There are several types of research study designs, each with its inherent strengths and flaws. The study design used to answer a particular research question depends on the nature of the question and the availability of resources.
Elements of a Study Design
In all types of research, a clear hypothesis is necessary in order to choose the study design. Once the purpose of the investigation is understood and the hypothesis and objectives have been formulated, it is necessary to identify the study design to be used for the project in order to rigorously rest the hypothesis.
- Experimental/ Interventional Study Design- typically randomized clinical trial
- Control Groups
- Random Assignment
- Blinding and Placebo Control (singe blind, double blind, triple)
- Observational Study Design
- Population health
- Cohort Studies
- Case Control
- Cross sectional
It is paramount that the entire research team be part of the overall clinical research protocol development process.
There are also four different primary phases of a clinical trial involving drugs. They are:
- Phase I - first study of a drug in humans, most commonly healthy adults although it might also include patients with no other clear treatment options for example in oncology research; safety and dose ranging tolerability; basic metabolism or mechanism studies (generally small studies of 20 or fewer subjects).
- Phase II - first study of drug in target populations (patients); safety, dose ranging in patients; preliminary efficacy assessment (generally 100-300 subjects)
- Phase III - larger study to prove efficacy and increase experience with safety (generally large studies ranging from 100 to >1000 subjects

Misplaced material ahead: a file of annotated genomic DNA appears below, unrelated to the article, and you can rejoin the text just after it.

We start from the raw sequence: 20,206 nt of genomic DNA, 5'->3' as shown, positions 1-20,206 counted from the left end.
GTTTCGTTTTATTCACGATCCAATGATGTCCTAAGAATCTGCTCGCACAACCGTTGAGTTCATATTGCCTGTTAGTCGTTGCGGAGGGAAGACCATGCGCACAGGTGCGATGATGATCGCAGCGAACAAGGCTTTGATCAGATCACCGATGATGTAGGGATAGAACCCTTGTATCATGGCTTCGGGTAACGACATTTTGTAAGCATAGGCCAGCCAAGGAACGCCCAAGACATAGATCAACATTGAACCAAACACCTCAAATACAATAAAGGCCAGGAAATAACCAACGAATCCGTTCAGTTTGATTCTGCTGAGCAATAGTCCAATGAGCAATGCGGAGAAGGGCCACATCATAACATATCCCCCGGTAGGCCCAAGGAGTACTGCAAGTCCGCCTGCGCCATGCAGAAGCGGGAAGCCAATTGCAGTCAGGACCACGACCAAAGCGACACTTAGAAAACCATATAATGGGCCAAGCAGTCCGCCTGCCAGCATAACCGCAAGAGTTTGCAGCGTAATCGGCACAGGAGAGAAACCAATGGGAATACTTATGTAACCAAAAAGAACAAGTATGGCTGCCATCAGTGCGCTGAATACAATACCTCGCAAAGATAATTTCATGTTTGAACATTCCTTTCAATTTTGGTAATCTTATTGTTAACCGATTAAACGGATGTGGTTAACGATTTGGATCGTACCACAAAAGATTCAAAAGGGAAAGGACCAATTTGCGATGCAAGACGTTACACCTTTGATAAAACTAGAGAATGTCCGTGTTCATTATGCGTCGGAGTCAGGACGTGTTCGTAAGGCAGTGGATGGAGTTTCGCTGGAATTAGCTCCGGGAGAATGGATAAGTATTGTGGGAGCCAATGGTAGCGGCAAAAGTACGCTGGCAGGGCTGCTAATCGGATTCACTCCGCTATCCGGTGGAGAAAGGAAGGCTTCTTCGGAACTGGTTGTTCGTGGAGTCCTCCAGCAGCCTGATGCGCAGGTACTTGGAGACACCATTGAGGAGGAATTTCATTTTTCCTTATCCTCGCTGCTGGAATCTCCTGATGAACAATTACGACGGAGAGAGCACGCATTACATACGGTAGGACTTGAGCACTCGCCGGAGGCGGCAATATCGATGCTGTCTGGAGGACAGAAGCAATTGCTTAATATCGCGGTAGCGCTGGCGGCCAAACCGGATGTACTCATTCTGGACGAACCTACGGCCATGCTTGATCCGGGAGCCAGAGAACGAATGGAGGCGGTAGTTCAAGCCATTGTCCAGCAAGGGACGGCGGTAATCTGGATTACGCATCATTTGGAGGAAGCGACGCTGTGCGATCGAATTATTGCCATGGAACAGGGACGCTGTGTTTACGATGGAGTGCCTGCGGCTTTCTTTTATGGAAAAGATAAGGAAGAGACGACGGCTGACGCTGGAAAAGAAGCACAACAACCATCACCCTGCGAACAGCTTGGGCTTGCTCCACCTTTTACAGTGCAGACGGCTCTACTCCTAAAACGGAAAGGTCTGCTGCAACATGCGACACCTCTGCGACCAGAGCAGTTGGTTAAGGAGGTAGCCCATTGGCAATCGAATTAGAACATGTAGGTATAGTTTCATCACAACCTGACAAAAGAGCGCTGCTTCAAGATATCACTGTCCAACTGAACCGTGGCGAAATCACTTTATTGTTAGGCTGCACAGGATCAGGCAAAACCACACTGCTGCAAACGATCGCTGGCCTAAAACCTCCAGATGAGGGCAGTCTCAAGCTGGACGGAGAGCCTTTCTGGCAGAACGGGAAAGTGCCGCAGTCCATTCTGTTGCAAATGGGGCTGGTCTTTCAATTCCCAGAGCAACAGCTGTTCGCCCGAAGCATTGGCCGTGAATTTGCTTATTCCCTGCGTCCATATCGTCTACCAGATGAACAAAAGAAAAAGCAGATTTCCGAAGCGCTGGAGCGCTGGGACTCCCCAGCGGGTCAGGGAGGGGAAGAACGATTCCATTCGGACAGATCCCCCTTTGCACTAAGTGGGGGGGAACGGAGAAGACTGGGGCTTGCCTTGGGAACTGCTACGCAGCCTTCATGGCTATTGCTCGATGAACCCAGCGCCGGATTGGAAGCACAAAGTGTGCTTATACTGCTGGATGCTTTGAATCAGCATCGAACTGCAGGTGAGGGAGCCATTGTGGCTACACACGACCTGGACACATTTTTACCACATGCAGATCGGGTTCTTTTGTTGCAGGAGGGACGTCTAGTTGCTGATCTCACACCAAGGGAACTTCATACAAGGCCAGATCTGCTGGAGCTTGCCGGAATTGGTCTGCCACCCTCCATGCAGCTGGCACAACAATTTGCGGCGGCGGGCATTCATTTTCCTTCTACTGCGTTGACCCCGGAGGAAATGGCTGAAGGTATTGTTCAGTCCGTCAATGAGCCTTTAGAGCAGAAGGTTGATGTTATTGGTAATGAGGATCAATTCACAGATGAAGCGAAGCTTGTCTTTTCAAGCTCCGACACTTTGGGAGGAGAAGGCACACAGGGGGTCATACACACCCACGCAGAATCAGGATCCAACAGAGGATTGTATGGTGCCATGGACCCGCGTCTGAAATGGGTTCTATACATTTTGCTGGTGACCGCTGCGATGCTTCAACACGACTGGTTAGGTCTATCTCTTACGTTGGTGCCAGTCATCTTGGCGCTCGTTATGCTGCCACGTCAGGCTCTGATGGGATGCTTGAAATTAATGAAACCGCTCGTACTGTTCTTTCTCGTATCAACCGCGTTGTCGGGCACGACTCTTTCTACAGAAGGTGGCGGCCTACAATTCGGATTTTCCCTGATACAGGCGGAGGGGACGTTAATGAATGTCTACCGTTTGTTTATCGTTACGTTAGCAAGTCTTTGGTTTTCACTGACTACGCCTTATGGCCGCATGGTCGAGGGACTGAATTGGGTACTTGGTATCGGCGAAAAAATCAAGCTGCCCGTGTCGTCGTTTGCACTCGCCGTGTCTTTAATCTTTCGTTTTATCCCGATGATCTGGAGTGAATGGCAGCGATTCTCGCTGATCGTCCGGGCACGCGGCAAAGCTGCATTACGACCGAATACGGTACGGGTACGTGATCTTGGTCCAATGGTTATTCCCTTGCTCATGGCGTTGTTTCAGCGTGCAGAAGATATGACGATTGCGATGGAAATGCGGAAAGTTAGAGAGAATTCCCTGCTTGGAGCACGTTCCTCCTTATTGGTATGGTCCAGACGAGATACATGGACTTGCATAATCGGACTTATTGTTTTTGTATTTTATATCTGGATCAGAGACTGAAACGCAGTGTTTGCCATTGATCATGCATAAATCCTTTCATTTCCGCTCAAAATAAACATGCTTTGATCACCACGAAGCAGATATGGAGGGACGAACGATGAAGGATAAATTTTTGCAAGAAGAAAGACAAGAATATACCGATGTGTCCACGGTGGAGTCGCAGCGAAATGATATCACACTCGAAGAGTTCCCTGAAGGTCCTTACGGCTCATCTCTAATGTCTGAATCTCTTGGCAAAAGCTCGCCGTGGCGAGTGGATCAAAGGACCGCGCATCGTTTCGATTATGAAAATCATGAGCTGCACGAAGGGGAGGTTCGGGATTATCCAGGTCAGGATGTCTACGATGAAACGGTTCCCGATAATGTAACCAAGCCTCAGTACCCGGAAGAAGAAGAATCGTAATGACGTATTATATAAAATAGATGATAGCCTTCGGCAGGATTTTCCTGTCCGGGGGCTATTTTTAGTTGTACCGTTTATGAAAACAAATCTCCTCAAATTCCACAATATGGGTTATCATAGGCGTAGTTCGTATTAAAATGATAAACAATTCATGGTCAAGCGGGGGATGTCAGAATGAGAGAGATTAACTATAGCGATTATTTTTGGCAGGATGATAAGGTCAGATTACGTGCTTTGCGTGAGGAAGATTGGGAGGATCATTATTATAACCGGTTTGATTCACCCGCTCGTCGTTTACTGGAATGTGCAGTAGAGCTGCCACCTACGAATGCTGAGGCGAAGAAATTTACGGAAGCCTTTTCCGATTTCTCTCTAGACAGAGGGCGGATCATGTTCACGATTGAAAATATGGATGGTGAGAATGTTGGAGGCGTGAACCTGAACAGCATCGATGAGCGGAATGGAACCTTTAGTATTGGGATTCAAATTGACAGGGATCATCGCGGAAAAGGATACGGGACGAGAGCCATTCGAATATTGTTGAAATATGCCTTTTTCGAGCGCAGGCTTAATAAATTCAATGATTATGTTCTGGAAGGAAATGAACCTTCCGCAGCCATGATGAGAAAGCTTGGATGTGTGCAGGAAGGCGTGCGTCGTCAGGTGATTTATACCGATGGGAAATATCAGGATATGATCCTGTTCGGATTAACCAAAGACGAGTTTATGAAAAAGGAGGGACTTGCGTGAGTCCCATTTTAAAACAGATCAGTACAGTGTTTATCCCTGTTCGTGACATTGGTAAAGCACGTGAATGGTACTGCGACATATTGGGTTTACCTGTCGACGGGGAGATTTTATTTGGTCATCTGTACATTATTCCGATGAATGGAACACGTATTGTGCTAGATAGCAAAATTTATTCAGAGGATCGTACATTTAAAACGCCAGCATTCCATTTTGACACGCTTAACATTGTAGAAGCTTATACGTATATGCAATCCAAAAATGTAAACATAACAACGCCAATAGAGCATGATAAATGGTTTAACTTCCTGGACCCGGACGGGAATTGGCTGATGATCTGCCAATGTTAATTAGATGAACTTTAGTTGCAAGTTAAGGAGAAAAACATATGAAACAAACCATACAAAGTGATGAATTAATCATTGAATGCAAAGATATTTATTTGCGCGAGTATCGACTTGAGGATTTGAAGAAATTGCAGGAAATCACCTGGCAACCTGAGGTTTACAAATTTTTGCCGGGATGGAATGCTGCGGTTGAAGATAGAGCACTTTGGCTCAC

- Phase IV - post-marketing studies; vary in size; often to provide ongoing safety data.
For studies involving devices the linked schema depicts the overall study lifespan from preclinical/pilot/pivotal to post market studies. For reference go to Medical Device Clinical Trials: Regulatory Pathways & Study Types Explained.
Most often the assistance of a statistician will be required for the selection of an experimental design, the development of the corresponding analysis plan and the subsequent interpretation of parameter estimates and test results. Penn has many offices that can support your statistical needs. The Center for Human Phenomic Science (CHPS) has the Study Design and Biostatistical Core (SDAB). The Center for Clinical Epidemiology and Biostatistics has The Department of Epidemiology and Biostatistics (DBEI), and the Biostatistics Analysis Center (BAC). The Children’s Hospital of Pennsylvania (CHOP) has the Biostatistics and Data Management Core (BDMC). Additionally, the Penn Medicine Abramson Cancer Center has the following Biostatistics and Bioinformatics Core (BBC).